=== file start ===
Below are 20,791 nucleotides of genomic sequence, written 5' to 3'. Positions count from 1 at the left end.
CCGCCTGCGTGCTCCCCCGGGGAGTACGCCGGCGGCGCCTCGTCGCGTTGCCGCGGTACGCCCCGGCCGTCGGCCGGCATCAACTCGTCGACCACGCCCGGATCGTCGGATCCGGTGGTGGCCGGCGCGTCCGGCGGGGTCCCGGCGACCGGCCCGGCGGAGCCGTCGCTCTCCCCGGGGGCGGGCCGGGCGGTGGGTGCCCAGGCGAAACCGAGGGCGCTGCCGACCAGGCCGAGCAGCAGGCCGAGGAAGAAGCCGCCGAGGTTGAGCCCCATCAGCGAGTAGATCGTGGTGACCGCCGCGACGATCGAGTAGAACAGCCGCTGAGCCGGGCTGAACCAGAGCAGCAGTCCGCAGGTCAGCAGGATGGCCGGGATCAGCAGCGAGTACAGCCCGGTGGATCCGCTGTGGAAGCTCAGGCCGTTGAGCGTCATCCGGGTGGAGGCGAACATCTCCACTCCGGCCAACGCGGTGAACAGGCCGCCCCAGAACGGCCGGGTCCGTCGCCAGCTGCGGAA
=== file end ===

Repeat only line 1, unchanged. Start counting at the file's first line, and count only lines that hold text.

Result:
Below are 20,791 nucleotides of genomic sequence, written 5' to 3'. Positions count from 1 at the left end.